MRTV-4, Burma's only provider of non-state television stations, has stopped broadcasting US-based news network CNN, possibly because of its extensive coverage of US troops involved in the Haiti earthquake relief effort.
“Since Feb.1, MRTV-4 has stopped broadcasting CNN,” said a housewife in Rangoon. “In the past, MRTV-4 cut Burma-related news, but now they've cut the news network completely.”
Sources in Rangoon said the operators of MRTV-4 decided to exclude CNN after Ministry of Information officials complained that the network's coverage of international humanitarian efforts in Haiti featured too many images of US troops.
According to its Web site, MRTV-4 is a joint venture between the Ministry of Information, Forever Group Co Ltd and Family Entertainment Group. Since it was formed in 2005, MRTV-4 has carried CNN as its only international news channel.
Until it was cut completely on Feb. 1, CNN was aired with a 20-30 minute delay to allow censors to remove Burma-related reports or any other international coverage deemed sensitive by the country's ruling junta.
Since coming under heavy criticism for its response to Cyclone Nargis in May 2008, the regime has been wary of reporting on similar disasters elsewhere in the world, particularly in cases where the US military has played a major role in providing relief.
The high death toll from Cyclone Nargis, estimated at around 140,000, has often been ascribed to the junta's reluctance to allow international aid workers into the country in the critical weeks immediately after the disaster struck.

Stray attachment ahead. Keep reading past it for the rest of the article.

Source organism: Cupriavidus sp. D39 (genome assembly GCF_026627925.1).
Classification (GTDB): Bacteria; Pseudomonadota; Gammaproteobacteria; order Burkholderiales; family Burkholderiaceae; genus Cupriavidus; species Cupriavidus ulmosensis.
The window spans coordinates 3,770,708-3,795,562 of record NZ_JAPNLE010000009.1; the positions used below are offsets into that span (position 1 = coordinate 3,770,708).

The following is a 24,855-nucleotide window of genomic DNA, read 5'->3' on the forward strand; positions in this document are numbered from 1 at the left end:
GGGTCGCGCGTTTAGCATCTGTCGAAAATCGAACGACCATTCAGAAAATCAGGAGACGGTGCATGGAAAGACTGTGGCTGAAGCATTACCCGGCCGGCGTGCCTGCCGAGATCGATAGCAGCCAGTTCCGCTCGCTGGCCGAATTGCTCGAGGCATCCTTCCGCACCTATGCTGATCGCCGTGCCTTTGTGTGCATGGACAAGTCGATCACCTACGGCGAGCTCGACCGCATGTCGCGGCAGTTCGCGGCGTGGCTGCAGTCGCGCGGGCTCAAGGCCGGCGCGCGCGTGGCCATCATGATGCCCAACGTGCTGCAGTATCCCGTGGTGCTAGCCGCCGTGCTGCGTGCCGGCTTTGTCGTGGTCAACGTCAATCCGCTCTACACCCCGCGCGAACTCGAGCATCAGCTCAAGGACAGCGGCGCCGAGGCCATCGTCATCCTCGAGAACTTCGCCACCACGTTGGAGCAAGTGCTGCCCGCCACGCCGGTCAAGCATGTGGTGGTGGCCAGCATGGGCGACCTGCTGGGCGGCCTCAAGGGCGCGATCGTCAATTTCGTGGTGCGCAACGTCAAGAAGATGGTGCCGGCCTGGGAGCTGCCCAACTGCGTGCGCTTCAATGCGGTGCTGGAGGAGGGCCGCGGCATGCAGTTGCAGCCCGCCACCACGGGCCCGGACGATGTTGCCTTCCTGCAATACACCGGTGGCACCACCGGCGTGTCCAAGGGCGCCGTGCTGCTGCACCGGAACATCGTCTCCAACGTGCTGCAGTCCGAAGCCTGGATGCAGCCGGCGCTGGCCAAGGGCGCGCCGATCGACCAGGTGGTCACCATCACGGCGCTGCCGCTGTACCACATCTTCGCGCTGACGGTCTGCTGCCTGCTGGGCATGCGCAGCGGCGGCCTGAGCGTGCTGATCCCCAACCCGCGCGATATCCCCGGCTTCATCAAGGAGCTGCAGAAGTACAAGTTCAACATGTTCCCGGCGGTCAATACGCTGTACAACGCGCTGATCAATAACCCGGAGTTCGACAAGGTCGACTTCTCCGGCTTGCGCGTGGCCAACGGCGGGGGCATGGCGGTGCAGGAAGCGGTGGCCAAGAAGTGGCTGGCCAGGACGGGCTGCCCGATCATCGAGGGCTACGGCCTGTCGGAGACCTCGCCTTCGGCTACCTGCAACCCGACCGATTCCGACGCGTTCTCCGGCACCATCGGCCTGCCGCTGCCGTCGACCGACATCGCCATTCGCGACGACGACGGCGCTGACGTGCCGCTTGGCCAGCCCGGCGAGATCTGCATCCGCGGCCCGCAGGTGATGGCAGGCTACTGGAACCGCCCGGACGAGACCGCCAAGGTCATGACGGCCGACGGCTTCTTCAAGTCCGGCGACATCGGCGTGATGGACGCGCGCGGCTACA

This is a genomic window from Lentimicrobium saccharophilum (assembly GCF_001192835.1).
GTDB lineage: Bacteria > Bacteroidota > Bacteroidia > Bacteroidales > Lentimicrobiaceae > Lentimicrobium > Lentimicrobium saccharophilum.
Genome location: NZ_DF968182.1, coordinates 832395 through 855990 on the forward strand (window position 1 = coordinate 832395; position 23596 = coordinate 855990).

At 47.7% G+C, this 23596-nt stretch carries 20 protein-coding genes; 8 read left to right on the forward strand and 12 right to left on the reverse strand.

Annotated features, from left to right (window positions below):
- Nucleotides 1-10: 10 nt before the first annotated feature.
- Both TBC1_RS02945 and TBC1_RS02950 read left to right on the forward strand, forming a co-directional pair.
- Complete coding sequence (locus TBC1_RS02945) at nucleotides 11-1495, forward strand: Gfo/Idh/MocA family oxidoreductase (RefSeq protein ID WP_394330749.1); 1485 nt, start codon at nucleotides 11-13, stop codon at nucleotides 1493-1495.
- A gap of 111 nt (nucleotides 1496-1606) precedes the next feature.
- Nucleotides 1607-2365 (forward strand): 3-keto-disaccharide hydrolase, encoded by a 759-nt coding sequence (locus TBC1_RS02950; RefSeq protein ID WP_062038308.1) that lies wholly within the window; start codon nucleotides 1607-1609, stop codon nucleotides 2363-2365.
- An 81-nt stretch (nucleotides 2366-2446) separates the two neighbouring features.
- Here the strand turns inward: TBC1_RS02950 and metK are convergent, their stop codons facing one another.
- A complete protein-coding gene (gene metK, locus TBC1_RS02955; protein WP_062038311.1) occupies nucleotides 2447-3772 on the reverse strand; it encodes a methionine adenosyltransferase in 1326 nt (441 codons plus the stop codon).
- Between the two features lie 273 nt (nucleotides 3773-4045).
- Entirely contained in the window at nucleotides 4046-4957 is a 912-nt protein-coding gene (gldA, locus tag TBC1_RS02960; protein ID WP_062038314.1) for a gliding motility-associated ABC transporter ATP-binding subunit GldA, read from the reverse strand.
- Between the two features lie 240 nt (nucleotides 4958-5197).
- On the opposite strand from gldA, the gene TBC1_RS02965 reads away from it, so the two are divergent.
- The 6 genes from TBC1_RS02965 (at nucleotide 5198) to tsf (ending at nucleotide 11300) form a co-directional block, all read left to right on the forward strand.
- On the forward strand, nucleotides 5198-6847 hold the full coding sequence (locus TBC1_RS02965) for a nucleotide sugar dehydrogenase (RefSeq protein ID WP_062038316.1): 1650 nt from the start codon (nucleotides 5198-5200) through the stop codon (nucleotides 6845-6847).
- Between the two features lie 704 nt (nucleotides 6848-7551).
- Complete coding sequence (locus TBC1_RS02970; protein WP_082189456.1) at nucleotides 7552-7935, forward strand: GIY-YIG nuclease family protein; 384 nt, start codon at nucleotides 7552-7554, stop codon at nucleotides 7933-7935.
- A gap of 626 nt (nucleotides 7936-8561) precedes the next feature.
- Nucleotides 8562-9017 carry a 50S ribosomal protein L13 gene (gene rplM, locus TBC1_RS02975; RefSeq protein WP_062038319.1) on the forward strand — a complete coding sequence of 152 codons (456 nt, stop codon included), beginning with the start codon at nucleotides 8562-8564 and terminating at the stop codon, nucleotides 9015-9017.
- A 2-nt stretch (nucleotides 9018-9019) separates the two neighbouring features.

Although Haiti also faced delays in the initial stages of the relief effort, these were mostly due to severely damaged infrastructure and the virtual collapse of the government in the impoverished Caribbean nation.
Haiti’s catastrophe is believed to have claimed between 100,000 and 200,000 lives.
In early May 2008, as some two million people were left homeless by Cyclone Nargis, the Burmese regime pressed ahead with plans to stage a national referendum on a Constitution it had drafted the year before, leaving victims of the disaster to fend for themselves.
With concerns mounting over the fate of survivors, the US, UK and France sent warships with relief supplies close to Burmese territorial waters.
Only after UN Secretary-General Ban Ki-moon personally interceded at the end of May did the regime allow international non-governmental organizations to provide assistance in the cyclone-stricken Irrawaddy delta.